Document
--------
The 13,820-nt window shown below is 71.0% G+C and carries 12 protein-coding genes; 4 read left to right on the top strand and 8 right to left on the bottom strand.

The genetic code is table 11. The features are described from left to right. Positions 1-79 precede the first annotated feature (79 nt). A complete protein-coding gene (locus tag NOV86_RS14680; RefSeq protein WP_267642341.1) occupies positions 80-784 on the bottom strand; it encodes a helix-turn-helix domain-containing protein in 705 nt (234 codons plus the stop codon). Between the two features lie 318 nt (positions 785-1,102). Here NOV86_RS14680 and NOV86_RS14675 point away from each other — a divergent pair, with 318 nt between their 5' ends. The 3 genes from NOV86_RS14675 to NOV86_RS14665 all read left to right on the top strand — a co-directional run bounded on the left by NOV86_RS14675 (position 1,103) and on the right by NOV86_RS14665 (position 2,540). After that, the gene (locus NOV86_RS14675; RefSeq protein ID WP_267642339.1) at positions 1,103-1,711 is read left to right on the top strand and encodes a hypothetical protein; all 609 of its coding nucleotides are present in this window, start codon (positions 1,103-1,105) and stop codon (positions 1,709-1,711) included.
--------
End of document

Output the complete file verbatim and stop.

The 13,820-nt window shown below is 71.0% G+C and carries 12 protein-coding genes; 4 read left to right on the top strand and 8 right to left on the bottom strand.

The genetic code is table 11. The features are described from left to right. Positions 1-79 precede the first annotated feature (79 nt). A complete protein-coding gene (locus tag NOV86_RS14680; RefSeq protein WP_267642341.1) occupies positions 80-784 on the bottom strand; it encodes a helix-turn-helix domain-containing protein in 705 nt (234 codons plus the stop codon). Between the two features lie 318 nt (positions 785-1,102). Here NOV86_RS14680 and NOV86_RS14675 point away from each other — a divergent pair, with 318 nt between their 5' ends. The 3 genes from NOV86_RS14675 to NOV86_RS14665 all read left to right on the top strand — a co-directional run bounded on the left by NOV86_RS14675 (position 1,103) and on the right by NOV86_RS14665 (position 2,540). After that, the gene (locus NOV86_RS14675; RefSeq protein ID WP_267642339.1) at positions 1,103-1,711 is read left to right on the top strand and encodes a hypothetical protein; all 609 of its coding nucleotides are present in this window, start codon (positions 1,103-1,105) and stop codon (positions 1,709-1,711) included.